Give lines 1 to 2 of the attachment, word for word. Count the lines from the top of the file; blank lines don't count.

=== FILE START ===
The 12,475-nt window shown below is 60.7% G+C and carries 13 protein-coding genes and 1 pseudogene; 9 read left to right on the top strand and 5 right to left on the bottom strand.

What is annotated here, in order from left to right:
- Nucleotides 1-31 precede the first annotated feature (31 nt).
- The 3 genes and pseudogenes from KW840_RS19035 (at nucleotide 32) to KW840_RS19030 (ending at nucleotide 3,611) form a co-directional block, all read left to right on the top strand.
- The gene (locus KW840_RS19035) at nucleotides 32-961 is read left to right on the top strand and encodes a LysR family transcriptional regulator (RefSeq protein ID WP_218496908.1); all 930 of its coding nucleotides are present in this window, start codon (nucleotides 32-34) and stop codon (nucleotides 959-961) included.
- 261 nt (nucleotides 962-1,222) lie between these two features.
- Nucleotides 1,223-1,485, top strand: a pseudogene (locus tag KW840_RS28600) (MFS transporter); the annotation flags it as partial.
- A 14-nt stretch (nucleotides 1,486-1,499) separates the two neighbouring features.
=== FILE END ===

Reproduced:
The 12,475-nt window shown below is 60.7% G+C and carries 13 protein-coding genes and 1 pseudogene; 9 read left to right on the top strand and 5 right to left on the bottom strand.

What is annotated here, in order from left to right: